Even non-coffee drinkers will admit to enjoying the first smell of coffee as it wafts its way to wherever they happen to be. Think about it, when have you ever heard someone complain about the awful aroma of that stinking dark black stuff?
Walk into any recording studio early in the morning and the usual first sensory stimulation will be that of aged dust. It can’t be avoided; all those damn ugly wires that have purposely been hidden in walls, behinds books, in cabinets, under rugs, and anywhere possible to keep them out of sight – in order to beautify an otherwise mildly pleasant ambiance. But, then the same force that allows for the dusty odor now offers a familiar pleasure; comes now the joyful delight of everything good. You can’t help yourself. Reflection takes you by storm.
Is there anything you may think of that brings with it a more pleasant retrospect than personal reflection?
Our squad had been out all night in a moist and dank, subterfuge of a farm, known as a rice paddy. For those of you unfamiliar with the makeup of a rice paddy, simply stated, the rice is planted under water or on ground soon to be flooded. In most of the Far East, human wastes are used as fertilizer. The stench is overpowering. I don’t care who you are – walking around in it is not a fun-filled event. Getting tired? Forget about it, which of you would possibly choose to sit down and rest in a field concocted with human waste? A generally morose attitude takes over; don’t you think?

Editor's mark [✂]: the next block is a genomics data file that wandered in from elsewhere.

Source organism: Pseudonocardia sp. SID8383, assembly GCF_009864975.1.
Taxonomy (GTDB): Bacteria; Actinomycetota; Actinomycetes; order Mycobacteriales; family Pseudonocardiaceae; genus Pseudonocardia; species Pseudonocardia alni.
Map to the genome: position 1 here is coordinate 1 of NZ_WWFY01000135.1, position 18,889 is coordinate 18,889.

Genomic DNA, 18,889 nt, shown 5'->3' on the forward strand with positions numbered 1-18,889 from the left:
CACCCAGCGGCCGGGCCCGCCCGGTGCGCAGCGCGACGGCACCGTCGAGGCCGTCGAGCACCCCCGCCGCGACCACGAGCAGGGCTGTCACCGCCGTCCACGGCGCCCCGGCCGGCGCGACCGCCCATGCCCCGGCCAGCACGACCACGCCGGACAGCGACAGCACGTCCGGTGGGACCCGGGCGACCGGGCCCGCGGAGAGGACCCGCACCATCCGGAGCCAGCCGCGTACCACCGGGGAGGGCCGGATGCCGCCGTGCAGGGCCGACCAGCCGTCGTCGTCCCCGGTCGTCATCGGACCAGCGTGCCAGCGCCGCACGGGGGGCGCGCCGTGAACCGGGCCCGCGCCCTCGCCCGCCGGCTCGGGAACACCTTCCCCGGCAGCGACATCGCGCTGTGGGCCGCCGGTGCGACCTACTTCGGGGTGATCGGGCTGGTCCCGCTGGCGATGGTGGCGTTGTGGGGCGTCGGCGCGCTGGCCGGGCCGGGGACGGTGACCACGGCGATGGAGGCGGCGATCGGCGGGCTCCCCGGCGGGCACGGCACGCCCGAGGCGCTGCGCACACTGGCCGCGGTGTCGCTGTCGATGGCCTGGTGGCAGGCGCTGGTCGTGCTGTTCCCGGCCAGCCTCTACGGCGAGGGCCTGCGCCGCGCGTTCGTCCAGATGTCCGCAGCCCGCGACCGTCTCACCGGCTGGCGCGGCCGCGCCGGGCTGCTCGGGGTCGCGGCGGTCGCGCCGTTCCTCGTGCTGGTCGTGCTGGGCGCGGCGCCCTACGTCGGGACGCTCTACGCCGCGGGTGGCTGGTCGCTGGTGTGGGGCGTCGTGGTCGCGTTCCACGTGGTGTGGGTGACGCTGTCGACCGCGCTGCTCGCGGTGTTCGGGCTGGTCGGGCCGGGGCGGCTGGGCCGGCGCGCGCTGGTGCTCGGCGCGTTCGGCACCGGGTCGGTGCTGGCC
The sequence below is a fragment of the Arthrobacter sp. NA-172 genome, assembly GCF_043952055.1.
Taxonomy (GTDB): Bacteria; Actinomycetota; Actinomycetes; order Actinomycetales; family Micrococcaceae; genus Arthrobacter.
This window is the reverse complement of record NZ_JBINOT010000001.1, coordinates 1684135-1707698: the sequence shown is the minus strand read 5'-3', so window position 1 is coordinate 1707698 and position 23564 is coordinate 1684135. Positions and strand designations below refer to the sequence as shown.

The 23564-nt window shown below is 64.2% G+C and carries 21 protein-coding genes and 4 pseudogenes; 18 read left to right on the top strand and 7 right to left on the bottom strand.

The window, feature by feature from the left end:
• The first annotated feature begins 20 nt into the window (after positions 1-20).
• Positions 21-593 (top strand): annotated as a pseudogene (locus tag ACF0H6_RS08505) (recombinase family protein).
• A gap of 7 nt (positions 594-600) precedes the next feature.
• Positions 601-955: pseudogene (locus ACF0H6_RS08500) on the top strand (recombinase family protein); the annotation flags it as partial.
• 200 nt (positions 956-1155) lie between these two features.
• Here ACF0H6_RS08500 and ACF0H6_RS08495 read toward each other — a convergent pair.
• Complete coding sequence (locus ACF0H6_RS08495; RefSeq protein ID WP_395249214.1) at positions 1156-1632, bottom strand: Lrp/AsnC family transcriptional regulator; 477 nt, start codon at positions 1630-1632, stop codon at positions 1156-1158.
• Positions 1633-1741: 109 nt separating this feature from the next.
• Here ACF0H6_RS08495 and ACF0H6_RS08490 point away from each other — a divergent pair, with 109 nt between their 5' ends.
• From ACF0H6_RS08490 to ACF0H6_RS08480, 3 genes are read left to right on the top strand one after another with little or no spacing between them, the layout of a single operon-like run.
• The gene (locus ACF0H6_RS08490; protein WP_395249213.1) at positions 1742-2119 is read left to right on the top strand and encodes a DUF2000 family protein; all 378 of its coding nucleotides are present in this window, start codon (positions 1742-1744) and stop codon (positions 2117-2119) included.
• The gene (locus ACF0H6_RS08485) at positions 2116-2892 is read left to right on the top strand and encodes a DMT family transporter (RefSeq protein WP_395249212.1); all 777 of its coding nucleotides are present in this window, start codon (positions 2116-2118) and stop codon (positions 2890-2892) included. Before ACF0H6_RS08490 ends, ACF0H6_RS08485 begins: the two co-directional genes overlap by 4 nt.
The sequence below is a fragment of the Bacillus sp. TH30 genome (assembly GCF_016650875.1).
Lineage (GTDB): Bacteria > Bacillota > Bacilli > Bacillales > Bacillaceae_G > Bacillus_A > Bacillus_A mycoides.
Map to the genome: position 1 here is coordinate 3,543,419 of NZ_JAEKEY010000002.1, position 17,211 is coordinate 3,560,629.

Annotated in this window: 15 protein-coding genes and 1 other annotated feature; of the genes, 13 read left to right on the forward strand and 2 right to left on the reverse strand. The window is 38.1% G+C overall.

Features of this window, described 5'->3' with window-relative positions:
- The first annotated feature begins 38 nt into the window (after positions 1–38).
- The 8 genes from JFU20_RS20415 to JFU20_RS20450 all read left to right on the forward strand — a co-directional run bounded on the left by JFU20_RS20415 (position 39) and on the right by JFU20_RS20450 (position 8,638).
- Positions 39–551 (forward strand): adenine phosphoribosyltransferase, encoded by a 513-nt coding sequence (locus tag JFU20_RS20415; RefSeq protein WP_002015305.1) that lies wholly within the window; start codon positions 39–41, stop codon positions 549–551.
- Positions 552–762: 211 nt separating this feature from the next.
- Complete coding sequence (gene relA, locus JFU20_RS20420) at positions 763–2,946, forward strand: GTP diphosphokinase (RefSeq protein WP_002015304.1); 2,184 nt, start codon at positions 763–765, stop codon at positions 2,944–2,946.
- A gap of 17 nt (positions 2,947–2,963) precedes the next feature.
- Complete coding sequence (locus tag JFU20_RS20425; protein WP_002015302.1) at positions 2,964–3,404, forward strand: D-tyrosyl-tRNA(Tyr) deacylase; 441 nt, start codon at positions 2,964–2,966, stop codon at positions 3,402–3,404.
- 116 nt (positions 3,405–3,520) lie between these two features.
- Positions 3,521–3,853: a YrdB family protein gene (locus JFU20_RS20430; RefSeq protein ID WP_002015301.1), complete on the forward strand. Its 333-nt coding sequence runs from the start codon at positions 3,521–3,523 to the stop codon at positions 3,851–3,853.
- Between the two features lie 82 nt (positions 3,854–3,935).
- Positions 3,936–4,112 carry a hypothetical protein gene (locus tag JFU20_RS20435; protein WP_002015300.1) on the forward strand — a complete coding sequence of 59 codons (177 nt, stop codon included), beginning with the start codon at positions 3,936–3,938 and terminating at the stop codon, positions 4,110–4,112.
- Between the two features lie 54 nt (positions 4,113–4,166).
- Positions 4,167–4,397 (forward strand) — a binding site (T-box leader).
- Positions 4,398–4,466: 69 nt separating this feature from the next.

But then, an automatic amongst young American soldiers kicks in. From the seemingly depths of discomfort, the joking begins. What takes over is similar to the effect of not being able to stop hiccuping in a nervous system where a human being senses that they are no longer in control.          
North Korea – it would be like going on vacation to a place that wasn’t even first, second, or third on your list of places to go. The fact is, it wasn’t even one of my considerations. I was a member of the United States Army at the time – it was their consideration.
No sweet smells of coffee to greet me this particular morning. The aroma of a freshly cultivated rice paddy, especially on the nostrils of a 19 year-old soldier attempting to fight off the despair of exhaustion and hunger at the same instant, is not a joking matter. To add insult to injury, I was all of 155 pounds at the time. The mine disposal equipment would have easily been a tolerable weight for a strong young man to handle, if it weren’t for the fact that I was weighed down by the additional cargo of normal clothing and equipment. As an example, my M1 rifle by itself, weighed in at 9½ pounds. Give or take a pound or two, little da harv was toting around tonnage totaling 75 pounds with him. I was 5 feet 8½ inches tall, and getting shorter by the moment. You couldn’t describe what I was doing as “walking;” I was schlepping one leg after another through a quagmire of wet shit.
Our squad consisted of twelve, equally barely-distinguishable human beings stretched out over an area no more than 25 yards long in any one direction of the triangle formation we tried to maintain. Being one of the shorter and stronger men in the squad meant I would usually be at the point. I guess the army figured da harv was less of a target than a Magic Johnson might be.